Intersectionality and Professionalism

The Center for Intersectional Justice explains that one key aspect of recognizing intersectionality is “fighting discrimination within discrimination, tackling inequalities within inequalities, and protecting minorities within minorities.” If conversations about equity are not considering the intersecting identities of those involved in the planning and decision making individually and as a collective, then the question comes into play of whether equity can exist. The same holds true for conversations about accessibility and inclusion.

I envision a world that considers each part within the wholeness of an individual at all points of the lifespan. A world in which anti-racism and anti-ableism are a natural part of training, education, professionalism, and everyday interactions.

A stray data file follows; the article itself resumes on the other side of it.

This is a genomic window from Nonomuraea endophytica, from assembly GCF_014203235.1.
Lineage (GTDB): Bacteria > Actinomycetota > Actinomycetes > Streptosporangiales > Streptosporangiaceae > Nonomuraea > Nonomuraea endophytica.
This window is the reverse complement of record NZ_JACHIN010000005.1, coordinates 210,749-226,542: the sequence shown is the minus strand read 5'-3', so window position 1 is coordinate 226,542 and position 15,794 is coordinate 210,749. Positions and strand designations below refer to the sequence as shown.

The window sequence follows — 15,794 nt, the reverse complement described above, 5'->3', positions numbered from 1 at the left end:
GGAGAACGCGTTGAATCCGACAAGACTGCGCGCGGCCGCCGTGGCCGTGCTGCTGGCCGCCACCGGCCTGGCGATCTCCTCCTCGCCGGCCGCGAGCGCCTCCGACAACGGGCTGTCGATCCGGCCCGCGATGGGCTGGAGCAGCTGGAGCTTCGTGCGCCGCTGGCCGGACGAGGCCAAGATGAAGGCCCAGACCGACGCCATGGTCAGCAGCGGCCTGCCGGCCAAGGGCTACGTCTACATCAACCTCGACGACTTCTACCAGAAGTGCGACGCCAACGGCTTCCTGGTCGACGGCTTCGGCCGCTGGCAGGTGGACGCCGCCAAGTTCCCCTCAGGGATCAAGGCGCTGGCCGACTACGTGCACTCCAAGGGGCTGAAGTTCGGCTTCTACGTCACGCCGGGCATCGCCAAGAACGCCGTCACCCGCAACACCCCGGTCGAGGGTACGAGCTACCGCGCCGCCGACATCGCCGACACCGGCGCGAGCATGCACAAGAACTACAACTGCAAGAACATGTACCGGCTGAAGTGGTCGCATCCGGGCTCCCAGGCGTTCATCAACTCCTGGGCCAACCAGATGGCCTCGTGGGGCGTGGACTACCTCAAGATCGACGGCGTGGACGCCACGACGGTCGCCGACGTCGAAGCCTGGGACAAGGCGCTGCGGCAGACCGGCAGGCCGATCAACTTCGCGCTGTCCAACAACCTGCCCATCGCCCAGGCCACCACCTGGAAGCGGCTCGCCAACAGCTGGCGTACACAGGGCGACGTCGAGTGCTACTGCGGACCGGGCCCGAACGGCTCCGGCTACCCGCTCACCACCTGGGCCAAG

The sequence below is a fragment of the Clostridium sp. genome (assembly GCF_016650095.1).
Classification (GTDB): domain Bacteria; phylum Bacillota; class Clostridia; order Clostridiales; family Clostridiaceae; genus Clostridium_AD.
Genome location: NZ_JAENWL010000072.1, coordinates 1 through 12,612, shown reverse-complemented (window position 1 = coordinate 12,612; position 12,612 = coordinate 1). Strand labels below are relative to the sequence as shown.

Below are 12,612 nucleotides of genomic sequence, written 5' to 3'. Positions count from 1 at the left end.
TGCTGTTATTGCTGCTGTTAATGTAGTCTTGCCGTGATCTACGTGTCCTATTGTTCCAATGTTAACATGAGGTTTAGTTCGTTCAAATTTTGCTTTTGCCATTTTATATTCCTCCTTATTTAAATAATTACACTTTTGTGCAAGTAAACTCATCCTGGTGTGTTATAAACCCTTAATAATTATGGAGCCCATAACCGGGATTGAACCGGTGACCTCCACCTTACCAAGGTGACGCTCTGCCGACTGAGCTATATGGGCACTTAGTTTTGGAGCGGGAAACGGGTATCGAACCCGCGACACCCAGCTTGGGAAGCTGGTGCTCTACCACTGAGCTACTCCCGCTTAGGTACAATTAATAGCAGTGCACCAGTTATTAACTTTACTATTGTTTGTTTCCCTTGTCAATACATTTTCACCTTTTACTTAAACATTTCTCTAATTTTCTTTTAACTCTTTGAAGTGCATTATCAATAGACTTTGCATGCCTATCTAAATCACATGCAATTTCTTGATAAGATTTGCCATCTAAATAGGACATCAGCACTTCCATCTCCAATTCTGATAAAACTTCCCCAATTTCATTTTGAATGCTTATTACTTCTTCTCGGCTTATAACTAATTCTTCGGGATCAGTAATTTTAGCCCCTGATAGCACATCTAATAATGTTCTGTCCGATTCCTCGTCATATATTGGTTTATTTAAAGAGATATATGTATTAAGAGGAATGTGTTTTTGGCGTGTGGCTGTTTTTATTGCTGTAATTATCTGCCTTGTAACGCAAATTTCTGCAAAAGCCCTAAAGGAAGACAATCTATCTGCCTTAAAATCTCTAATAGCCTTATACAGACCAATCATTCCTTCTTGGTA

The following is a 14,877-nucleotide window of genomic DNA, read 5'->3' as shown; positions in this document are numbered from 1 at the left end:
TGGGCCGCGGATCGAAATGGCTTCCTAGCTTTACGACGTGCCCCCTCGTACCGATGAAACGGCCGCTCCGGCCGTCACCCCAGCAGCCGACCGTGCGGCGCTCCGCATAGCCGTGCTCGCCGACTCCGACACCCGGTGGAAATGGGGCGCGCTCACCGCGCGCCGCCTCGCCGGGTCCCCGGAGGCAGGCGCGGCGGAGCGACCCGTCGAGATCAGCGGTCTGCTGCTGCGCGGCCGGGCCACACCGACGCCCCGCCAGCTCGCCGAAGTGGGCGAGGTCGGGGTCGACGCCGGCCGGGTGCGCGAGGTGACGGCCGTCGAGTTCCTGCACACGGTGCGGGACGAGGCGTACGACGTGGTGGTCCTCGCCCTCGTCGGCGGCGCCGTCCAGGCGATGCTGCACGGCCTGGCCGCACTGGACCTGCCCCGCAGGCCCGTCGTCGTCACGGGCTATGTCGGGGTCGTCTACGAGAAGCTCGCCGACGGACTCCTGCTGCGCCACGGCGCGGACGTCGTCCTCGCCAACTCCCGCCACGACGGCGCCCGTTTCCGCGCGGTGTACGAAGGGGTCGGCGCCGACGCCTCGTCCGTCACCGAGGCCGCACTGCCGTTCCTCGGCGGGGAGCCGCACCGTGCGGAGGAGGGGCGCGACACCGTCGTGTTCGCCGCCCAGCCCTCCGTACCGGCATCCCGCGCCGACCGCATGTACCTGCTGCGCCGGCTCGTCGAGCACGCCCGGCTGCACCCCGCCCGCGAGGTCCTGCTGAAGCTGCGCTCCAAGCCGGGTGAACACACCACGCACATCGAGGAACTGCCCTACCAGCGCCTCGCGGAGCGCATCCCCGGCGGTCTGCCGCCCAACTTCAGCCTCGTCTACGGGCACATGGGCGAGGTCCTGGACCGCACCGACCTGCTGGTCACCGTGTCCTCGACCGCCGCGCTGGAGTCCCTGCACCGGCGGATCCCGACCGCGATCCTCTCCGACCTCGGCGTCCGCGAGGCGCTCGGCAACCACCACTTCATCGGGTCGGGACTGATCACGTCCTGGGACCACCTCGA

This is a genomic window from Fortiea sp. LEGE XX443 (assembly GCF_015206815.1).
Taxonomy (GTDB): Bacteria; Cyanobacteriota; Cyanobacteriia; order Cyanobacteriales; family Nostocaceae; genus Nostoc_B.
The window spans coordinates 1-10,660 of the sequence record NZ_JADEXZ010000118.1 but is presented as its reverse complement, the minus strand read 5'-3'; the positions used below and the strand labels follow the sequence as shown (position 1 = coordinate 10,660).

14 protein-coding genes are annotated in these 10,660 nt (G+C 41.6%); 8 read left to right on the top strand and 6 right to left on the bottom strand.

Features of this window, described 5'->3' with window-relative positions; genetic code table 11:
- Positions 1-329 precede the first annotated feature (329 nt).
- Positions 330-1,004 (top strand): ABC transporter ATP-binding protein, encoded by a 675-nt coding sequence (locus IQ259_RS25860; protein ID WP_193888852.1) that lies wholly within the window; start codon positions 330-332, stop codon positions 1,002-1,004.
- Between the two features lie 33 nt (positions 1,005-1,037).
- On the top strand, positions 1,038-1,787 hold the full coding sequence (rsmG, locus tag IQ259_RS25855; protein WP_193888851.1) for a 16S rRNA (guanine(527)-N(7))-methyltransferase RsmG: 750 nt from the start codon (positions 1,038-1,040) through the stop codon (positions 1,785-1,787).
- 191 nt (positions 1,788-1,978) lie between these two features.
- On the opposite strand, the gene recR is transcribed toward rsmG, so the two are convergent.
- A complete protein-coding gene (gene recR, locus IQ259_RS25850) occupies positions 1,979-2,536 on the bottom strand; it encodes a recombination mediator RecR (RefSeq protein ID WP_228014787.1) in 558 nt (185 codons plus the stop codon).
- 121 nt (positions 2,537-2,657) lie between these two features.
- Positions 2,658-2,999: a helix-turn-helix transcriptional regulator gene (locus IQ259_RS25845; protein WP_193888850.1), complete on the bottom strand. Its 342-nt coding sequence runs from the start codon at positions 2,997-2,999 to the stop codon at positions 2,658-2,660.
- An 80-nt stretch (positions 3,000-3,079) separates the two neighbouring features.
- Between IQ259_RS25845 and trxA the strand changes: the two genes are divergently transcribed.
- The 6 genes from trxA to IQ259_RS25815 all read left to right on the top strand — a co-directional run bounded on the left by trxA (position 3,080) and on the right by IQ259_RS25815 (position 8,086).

Source: Reflecting on ADA 30 While Reckoning with COVID-19 and Racism – Rooted in Rights

We too envision that world. Intersectionality and equity literacy are necessary professional development.

Previously,

Published by Ryan Boren

#ActuallyAutistic parent and retired tech worker. Equity literate education, respectfully connected parenting, passion-based learning, indie ed-tech, neurodiversity, social model of disability, design for real life, inclusion, open web, open source. he/they

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